Provides students with a quantitative curriculum, consisting of economics (specifically in econometrics), statistics, mathematics, and computer science. Students will be trained in advanced data analysis skills to answer economic questions, uncovering relationships, while taking all information into account.
Students with this degree will find a variety of career paths available, and will be prepared for a variety of graduate programs. These skills are very important in the new world of large administrative data sets. The goal is to answer economic questions with the data. The non-professional approach to data analysis is to find a correlation between two of many variables and infer causation one way or another between those two variables. Correlation may be sufficient in some applications, but it is incorrect and even deceptive in most applications. The field of econometrics is designed to uncover relationships while taking account of all the information.
There are two groups of students for whom this BSLAS degree would be attractive. The first group would be students who want to obtain positions focused on advanced quantitative skills after graduating with this degree. For example, these students could seek positions in research departments of corporations and government agencies and work with large administrative data sets on consumers or firms. In particular, these students would have the preparation to perform more advanced market analyses and policy evaluations. These students would also be well-prepared for positions in consulting and financial firms. Many companies (Capital One, BP, AON, Jump Trading, Deloitte, and many others) have emphasized the need for economics graduates with a strong quantitative background, and the BSLAS degree will provide these students.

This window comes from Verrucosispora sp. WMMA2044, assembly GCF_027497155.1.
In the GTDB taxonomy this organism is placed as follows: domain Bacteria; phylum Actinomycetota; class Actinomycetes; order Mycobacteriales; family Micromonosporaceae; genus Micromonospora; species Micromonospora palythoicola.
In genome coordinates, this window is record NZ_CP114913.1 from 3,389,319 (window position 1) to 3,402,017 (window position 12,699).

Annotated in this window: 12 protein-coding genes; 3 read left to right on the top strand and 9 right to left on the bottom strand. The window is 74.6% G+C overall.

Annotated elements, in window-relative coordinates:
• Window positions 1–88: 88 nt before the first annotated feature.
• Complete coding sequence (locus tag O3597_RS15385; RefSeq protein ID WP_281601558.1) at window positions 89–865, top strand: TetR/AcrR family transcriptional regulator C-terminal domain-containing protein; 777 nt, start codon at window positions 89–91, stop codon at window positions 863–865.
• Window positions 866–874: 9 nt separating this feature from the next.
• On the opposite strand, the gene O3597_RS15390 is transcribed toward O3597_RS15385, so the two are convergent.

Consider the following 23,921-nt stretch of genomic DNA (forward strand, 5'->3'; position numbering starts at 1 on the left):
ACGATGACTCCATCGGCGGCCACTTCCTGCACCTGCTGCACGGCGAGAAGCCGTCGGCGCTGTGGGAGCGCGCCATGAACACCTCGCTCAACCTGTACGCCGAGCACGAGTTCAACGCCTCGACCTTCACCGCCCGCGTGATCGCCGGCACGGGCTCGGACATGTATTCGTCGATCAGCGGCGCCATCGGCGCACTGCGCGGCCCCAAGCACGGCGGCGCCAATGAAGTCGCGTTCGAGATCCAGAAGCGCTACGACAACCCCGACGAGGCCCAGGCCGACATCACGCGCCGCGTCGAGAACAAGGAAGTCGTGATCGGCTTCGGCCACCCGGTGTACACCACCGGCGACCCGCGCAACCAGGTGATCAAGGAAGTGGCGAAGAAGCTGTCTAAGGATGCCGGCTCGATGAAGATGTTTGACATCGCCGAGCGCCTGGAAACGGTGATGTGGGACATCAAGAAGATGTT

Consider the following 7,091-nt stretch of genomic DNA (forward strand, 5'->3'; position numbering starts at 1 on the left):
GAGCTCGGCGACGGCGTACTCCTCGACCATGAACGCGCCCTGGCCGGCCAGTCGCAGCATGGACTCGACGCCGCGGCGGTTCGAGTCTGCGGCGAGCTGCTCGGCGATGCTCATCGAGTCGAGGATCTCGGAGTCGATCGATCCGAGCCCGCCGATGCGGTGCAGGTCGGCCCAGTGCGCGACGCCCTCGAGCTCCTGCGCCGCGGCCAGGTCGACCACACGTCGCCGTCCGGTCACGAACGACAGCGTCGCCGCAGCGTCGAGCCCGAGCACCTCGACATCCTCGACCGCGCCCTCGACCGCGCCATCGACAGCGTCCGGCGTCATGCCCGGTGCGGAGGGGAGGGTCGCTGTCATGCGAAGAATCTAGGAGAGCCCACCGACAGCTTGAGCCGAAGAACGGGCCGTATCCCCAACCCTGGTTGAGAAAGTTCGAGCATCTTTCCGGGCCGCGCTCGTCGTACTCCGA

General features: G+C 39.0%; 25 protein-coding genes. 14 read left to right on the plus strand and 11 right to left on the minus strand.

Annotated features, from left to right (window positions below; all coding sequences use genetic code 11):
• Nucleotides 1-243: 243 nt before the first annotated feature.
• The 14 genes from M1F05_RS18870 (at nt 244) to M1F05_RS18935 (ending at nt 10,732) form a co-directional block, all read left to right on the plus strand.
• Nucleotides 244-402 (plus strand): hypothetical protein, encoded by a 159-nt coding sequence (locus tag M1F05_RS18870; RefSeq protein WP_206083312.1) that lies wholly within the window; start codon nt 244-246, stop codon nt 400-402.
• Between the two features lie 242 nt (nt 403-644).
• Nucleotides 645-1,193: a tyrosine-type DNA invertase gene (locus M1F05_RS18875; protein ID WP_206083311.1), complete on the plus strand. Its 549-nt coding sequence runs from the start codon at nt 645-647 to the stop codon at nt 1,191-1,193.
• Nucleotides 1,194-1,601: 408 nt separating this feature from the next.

The second group of students would be students who need advanced training in econometrics and quantitative methods in order to apply for graduate programs. Some would apply for Ph.D. programs in economics or finance, and others would apply for rigorous Masters programs in these areas and also statistics. Students with an interest in these graduate programs will have the quantitative/economics background required build into their degree, which is not the case for the BALAS degree.
Empirical skills for working with data sets are clearly in demand by employers. Econometrics and quantitative economics are among the most sophisticated empirical skills. Students report that campus recruiters are asking more questions about their ability to work with large data sets. This is also clear from the increased demand for Ph.D. economists at consulting firms, financial firms, and internet firms such as Google, Facebook, and Amazon. The employment outlook for students with a BSLAS degree is very promising.